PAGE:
Josepha Weber: Singer (1759 - 1819) | Biography, Facts, Information, Career, Wiki, Life
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Josepha Weber

Josepha Weber

Josepha Weber
The basics

Quick Facts

Intro Singer
A.K.A. Josepha Hofer, Josepha Mayer
Was Singer Opera singer
From Germany
Field Music
Gender female
Birth 1759, Zell im Wiesental, Germany
Death 29 December 1819, Vienna, Austria (aged 61 years)
Mother: Cäcilia Weber
Father: Franz Fridolin Weber
Siblings: Sophie WeberAloysia WeberConstanze Mozart
Spouse: Sebastian MayerFranz de Paula Hofer
The details (from wikipedia)


Josepha Hofer in performance with the Schikaneder troupe: the number "O Anton du bist mein" from the Singspiel Die Zween Anton. Hofer is in the foreground, holding the hand of tenor Benedikt Schack. Click on image for the identities of the other players and the original source.

(Maria) Josepha Weber (later Josepha Hofer, Josepha Meier; 1758 – 29 December 1819) was a German soprano of the classical era. She was a sister-in-law of Wolfgang Amadeus Mozart, and the first to perform the role of The Queen of the Night in Mozart's opera The Magic Flute (1791).


She was born in Zell im Wiesental, in present-day Baden-Württemberg, Germany, the daughter of Fridolin Weber. She had three younger sisters (in descending order of age): Aloysia, who was an early love interest of Mozart and sang in his later operas; Constanze, who married Mozart in 1782; and Sophie. The composer Carl Maria von Weber was the son of her father's half brother.

Josepha grew up mostly in Mannheim, and moved with her family first to Munich then to Vienna, following the singing career of her sister Aloysia. By 1789 she was the prima donna in the theatrical troupe run by Johann Friedel at the suburban Theater auf der Wieden. Following Friedel's death in that year, the theater was taken over by Emanuel Schikaneder, who retained her in the new company he formed. She appears to have been an important member of the troupe: the collaborative opera Der Stein der Weisen, a sort of ancestor to The Magic Flute, includes no arias for coloratura soprano because at the time it was written Hofer was on maternity leave.

At the (highly successful) premiere of The Magic Flute in 1791, Hofer took the role of the Queen of the Night, a famously demanding coloratura part. She continued to perform this role until 1801, when she relinquished it at age 43.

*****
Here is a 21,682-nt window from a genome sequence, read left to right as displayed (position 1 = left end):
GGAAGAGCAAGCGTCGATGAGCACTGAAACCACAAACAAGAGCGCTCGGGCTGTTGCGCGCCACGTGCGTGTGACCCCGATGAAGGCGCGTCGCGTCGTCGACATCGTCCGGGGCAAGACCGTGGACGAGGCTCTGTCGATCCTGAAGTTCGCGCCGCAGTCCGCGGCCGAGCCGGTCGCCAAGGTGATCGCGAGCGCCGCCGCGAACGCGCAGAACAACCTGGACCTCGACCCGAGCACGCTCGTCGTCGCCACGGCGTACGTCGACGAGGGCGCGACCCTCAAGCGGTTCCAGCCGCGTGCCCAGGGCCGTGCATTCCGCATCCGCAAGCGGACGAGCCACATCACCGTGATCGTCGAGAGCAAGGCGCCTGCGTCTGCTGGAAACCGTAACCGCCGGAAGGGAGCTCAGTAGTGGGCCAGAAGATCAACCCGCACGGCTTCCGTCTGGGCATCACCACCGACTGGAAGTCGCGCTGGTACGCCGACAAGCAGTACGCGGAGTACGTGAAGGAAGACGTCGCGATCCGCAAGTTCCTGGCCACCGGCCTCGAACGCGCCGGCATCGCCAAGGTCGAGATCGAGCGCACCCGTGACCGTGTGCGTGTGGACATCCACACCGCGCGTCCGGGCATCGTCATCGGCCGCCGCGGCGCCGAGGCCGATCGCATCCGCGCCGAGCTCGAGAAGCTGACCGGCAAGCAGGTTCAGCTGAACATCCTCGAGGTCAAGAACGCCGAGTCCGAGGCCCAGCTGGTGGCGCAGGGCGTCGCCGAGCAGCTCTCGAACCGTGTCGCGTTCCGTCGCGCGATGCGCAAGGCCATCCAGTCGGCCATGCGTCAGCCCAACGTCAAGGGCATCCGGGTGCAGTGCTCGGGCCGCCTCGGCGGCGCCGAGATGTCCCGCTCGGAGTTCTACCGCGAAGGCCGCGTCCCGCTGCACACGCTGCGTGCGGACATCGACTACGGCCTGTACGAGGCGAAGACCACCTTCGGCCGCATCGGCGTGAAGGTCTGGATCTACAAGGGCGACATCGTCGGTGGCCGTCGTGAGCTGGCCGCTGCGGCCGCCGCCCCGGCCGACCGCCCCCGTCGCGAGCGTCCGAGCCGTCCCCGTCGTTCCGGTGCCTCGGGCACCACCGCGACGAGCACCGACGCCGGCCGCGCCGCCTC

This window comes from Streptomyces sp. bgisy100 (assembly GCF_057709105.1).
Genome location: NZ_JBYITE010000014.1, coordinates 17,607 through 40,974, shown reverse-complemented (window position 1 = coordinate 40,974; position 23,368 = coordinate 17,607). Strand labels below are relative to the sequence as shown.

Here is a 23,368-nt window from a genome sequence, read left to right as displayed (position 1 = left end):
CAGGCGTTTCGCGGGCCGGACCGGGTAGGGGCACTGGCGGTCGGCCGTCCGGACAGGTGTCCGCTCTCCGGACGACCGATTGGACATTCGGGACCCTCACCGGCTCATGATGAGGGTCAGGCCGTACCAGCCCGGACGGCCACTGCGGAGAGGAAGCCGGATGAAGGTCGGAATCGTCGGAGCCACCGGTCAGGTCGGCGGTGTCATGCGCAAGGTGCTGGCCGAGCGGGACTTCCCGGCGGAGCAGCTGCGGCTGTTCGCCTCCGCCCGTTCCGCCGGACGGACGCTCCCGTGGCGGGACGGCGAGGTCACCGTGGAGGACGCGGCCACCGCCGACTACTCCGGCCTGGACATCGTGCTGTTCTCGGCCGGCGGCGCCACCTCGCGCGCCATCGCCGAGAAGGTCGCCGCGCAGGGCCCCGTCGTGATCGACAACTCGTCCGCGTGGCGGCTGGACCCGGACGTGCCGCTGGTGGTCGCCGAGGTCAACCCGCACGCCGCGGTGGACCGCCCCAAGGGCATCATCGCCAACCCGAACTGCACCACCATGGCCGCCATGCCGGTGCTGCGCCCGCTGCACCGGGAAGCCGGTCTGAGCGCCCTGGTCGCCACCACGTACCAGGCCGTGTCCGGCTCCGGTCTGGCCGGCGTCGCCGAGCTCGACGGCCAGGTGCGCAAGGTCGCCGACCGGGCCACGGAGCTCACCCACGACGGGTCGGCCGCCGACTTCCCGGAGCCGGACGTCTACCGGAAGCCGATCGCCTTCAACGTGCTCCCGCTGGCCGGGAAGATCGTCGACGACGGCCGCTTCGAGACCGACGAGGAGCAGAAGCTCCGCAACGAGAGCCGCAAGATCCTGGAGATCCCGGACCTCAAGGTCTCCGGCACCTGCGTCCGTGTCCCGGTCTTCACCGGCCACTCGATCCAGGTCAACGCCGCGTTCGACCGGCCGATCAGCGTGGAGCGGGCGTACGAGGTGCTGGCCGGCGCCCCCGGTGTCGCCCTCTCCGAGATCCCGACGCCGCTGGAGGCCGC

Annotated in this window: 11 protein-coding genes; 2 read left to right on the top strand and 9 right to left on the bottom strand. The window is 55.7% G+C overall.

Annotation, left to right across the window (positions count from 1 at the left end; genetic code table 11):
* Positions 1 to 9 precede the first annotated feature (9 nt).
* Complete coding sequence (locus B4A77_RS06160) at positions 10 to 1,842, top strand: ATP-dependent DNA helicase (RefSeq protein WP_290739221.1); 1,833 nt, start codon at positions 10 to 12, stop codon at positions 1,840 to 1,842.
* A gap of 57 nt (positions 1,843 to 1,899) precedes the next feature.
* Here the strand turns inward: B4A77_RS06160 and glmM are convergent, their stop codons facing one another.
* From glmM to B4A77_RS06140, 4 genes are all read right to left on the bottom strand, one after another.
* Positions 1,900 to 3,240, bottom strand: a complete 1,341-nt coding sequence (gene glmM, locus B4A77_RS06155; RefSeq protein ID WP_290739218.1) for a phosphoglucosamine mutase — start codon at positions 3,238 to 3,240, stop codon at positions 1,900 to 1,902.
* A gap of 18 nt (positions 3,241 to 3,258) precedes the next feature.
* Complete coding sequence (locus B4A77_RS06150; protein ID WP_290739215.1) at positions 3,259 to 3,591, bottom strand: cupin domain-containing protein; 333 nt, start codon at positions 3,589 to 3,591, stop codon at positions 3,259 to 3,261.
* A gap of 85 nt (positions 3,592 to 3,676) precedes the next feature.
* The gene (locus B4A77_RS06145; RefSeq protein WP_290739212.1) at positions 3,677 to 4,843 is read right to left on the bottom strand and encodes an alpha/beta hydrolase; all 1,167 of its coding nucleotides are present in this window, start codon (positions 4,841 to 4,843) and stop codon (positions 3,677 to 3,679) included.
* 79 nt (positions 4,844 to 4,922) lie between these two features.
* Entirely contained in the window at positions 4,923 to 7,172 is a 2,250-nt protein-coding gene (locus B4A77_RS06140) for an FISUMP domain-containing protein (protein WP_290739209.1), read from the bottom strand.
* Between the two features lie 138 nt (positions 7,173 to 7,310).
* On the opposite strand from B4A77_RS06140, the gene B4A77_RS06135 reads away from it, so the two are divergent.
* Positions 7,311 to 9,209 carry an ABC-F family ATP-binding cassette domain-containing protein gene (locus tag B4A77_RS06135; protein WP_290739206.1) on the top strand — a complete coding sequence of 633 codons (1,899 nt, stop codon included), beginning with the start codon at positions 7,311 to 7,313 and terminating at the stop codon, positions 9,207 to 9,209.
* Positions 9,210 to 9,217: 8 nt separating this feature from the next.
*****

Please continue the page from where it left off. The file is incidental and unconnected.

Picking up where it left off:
Hofer also premiered other roles. She was again the Queen of the Night in Schikaneder and Winter's sequel to The Magic Flute, Das Labyrinth oder der Kampf mit den Elementen (1798). She was also the first to perform the role of Oberon in Paul Wranitzky’s opera (1789).

She married twice. Her first husband (married 21 July 1788 in St. Stephen's Cathedral) was the musician Franz de Paula Hofer (1755–96). Hofer was employed as a violinist at the Imperial court. Her second husband (1797) was the singer Sebastian Meier (1773–1835). Meier was the first to perform the role of Pizarro in Beethoven's opera Fidelio.

Josepha Meier retired from singing in 1805, and died in Vienna on 29 December 1819.


Of her singing, the New Grove says, "According to contemporary reports, she commanded a very high tessitura but had a rough edge to her voice and lacked stage presence." The former quality equipped her to take on the very difficult coloratura passages that Mozart wrote into the Queen of the Night's part.


  • Except as indicated by footnote all information above is taken from the article "Weber", in the online edition of Grove's Dictionary of Music and Musicians. Copyright 2007, Oxford University Press
  • Buch, David (ed.; 2007) Der Stein der Weisen. (Full score) A-R Editions, Inc. ISBN 0-89579-616-3
  • Deutsch, Otto Erich (1965) Mozart: A Documentary Biography. Stanford, CA: Stanford University Press
  • Der Zauberfloete zweyter Theil unter dem Titel: Das Labyrinth oder der Kampf mit den Elementen. (Libretto) edited by Manuela Jahrmärker und Till Gerrit Waidelich, Tutzing 1992, ISBN 3-7952-0694-4
  • Oberon, König der Elfen. Singspiel in drei Akten von Paul Wranitzky. Libretto von Karl Ludwig Giesecke. Edited by Christoph-Hellmut Mahling and Joachim Veit [Partitur, Ausg. in 2 volumes](Die Oper; volume 4). Munich: G. Henle 1993
The contents of this page are sourced from Wikipedia article on 08 Mar 2020. The contents are available under the CC BY-SA 4.0 license.
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